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By Lisa Kaeser, JD
Senior Public Policy Associate
The Alan Guttmacher Institute
Despite some show of Congressional support earlier in the year for international family planning program assistance, opponents of family planning and abortion are intent upon offering amendments to foreign aid legislation at every possible opportunity that could severely hamper the provision of services overseas.
The current target of these efforts is the State Department reauthorization legislation. Reauthorization is a process by which Congress signals its ongoing support for a program, makes necessary alterations, and sets new funding ceilings. In recent years, the State Department bill has been the vehicle for foreign policy-related amendments on a variety of matters, including reorganization and consolidation of the department itself, becoming fertile territory for partisan attacks in the process.
Funding for foreign assistance has grown increasingly precarious in recent years, as overall public support for foreign aid dwindles. These additional attacks on U.S. funding for international family planning programs could have both near-term and far-reaching effects, illustrated by findings from two recent reports.
The first, issued by the General Accounting Office, details how the delay in releasing U.S. aid funds last year caused some disruptions in the international programs, although reserve funds helped minimize the impact for 1997.1
However, should the situation continue into fiscal year 1998, the report cites the potential for adverse effects on family planning programs, including reductions in staff and contraceptive supplies, and even the loss of some programs altogether. Ultimately, the report states, there may be a negative impact on contraceptive use and possibly on abortion rates.
In addition, the United Nations Population Fund (UNFPA) in New York City published its State of the World Population report in June, which contrasts current monetary contributions to family planning efforts by industrialized countries including that of the United States to the commitments made by these countries at the 1994 International Conference on Population and Development in Cairo.2 According to the report, about 120 million women who want to limit or space their pregnancies are still without the means to do so effectively.
Further, the report found that denying sexual and reproductive rights, information, and access to services causes suffering and even death to millions of women every year: At least 75 million pregnancies every year are unwanted and result in 45 million abortions 20 million of which are unsafe and 67,000 deaths.
In recent years, there have been numerous attempts to amend bills dealing with foreign policy with the so-called "Mexico City policy" now better known as the global gag rule. This clause, if successfully appended to the State Department bill, would prevent the United States from funding any organization in a developing country that entirely with its own, non-U.S. funds provides legal abortion services or communicates with its own government about abortion-related policy. (U.S. law already prohibits any U.S. funds from being spent on abortion services.)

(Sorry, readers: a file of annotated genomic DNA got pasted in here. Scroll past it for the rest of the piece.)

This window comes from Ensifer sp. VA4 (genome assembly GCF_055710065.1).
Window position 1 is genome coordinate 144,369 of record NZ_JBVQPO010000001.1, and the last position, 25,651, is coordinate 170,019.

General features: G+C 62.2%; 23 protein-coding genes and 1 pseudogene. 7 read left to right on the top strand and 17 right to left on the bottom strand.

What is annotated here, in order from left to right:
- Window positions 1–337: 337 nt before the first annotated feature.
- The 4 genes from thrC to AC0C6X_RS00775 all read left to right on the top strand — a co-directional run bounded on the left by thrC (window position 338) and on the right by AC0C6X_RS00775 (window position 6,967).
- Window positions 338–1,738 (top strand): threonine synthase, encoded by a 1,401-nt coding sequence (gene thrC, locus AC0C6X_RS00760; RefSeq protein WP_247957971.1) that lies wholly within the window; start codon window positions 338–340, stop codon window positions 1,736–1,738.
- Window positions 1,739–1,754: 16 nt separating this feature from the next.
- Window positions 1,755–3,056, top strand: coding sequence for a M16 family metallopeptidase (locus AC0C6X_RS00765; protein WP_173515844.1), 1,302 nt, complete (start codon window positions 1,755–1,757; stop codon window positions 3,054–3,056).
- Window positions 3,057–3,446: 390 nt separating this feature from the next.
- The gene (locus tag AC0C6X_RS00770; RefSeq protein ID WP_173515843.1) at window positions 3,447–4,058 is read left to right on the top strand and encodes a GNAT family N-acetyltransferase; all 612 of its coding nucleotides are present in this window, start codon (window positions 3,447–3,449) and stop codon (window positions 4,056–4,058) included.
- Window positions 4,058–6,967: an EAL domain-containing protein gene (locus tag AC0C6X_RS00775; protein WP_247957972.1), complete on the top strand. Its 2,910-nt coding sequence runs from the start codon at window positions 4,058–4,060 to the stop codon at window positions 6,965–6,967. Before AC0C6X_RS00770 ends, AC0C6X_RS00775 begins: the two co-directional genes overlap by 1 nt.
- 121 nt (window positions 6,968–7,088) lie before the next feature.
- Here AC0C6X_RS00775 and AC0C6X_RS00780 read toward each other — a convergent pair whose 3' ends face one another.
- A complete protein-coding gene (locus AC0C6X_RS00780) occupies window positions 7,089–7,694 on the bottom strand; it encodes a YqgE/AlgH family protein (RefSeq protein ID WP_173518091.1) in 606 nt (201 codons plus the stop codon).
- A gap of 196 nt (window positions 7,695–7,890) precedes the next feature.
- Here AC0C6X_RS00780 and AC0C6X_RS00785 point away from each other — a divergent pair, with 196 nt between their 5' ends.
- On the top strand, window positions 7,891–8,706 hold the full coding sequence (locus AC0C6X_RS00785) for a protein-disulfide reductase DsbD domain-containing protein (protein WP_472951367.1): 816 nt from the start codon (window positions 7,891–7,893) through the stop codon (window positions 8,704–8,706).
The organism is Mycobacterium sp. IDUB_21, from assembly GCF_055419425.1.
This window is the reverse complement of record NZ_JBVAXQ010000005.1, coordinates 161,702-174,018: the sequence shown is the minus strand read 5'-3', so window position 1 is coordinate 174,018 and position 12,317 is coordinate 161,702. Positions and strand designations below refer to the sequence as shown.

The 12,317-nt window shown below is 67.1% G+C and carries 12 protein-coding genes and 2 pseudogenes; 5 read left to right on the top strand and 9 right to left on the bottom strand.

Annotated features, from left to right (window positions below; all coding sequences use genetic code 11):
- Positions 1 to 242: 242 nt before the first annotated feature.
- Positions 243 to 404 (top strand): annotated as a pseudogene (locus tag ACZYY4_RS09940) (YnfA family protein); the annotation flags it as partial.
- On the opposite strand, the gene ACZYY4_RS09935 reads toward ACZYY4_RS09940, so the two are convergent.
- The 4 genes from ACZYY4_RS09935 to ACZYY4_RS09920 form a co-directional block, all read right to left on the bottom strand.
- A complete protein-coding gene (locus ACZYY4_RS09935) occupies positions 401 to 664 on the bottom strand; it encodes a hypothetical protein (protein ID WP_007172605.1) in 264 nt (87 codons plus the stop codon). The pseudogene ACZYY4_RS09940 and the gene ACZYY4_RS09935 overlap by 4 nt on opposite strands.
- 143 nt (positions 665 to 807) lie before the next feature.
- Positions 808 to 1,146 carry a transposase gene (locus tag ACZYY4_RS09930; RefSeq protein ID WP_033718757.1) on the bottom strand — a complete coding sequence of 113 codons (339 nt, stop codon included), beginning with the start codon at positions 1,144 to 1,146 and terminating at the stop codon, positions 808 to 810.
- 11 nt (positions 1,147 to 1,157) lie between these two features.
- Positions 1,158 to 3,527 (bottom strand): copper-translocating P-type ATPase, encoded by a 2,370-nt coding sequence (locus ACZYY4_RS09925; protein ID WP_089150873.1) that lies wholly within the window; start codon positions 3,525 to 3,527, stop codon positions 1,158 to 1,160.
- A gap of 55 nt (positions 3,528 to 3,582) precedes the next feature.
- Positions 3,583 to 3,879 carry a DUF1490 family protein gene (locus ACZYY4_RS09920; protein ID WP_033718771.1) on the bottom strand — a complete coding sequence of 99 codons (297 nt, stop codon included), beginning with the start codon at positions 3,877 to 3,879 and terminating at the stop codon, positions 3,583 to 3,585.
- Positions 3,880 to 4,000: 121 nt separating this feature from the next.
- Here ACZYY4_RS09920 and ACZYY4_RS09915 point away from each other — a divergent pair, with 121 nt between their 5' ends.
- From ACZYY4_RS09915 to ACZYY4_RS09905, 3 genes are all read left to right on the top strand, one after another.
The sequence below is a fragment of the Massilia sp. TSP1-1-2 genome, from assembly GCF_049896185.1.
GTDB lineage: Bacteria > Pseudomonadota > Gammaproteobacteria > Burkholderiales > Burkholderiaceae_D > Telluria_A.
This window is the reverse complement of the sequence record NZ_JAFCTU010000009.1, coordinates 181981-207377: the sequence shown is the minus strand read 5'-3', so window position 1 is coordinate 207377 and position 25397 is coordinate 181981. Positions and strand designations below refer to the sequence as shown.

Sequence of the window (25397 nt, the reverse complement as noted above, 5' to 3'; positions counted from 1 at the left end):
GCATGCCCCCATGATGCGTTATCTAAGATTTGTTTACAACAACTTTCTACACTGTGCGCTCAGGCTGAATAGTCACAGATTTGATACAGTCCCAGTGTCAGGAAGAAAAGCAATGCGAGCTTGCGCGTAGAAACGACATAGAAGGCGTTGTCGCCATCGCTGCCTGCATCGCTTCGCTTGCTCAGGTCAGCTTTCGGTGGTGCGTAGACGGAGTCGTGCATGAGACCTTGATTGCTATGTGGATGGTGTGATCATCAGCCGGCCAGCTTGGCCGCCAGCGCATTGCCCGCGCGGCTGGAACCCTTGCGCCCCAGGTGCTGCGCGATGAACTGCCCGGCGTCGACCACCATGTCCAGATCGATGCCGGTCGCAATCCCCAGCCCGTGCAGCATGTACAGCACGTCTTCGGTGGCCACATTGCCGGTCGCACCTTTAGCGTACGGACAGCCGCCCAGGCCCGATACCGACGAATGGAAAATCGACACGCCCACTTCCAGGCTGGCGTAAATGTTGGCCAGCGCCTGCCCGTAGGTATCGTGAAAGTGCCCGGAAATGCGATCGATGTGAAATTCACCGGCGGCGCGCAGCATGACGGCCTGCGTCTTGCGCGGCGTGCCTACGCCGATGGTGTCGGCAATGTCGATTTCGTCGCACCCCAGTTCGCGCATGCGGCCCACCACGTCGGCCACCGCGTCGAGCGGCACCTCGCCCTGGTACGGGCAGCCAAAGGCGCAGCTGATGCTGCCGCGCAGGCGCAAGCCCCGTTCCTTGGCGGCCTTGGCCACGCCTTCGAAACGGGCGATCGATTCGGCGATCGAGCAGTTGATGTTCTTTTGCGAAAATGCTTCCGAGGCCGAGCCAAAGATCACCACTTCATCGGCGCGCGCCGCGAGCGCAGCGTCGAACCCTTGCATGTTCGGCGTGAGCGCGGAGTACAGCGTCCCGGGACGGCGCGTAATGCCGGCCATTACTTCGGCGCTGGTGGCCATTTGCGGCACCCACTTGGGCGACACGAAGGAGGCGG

This policy, first announced by the Reagan administration in 1985, has been frequently revisited by Congress over the years but is not currently in effect. It was lifted by President Clinton in 1993, shortly after he took office. Supporters of international family planning programs point out that such a provision especially the clause prohibiting organizations from any communication about abortion would likely be unconstitutional in this country; to place it as a condition for the receipt of U.S. funds not only stifles democratic participation in those countries, but also amounts to U.S. imperialism.
From a more practical standpoint, the prohibition would withhold funding from the agencies that are the most experienced in providing family planning services, such as the International Planned Parenthood Federation.
In the past, the State Department bill also has been subjected to an amendment to cut off funding for UNFPA if it continues to support family planning programs in China because of that country’s coercive one-child and abortion policies. Not only does other federal legislation already prohibit U.S. funds from being used by UNFPA in China, but the amendment would have only symbolic effect; UNFPA pulled its program out of China last year. Thus, the supporters of family planning services have argued, withholding all U.S. funding from UNFPA would only penalize the more than 100 other countries in which the UN agency works.
The global gag rule and the UNFPA funding cuts were joined on this year’s State Department reauthorization bill, H.R. 1757, which passed the U.S. House of Representatives in early June. A joint amendment offered by Rep. Chris Smith (R-NJ) was approved by an overwhelming margin, setting up a certain battle in the Senate.
If both houses of Congress accept these restrictions, President Clinton has promised to veto the bill, but it is not certain whether his veto can be sustained. Moreover, these same issues are likely to arise on the annual appropriations legislation that funds U.S. operations overseas, which must be enacted by Sept. 30.
It bears watching the actions of both the House and the Senate on these issues. U.S. family planners can look to treatment of these international programs to forecast what level of support Congress will apply when national issues come up for vote.
1. U.S. General Accounting Office. Foreign Assistance: Impact of Funding Restrictions on USAID’s Voluntary Family Planning Program. Washington, DC; April 25, 1997.
2. United Nations Population Fund. The State of the World 1997: The Right to Choose: Reproductive Rights and Reproductive Health. New York City; 1997.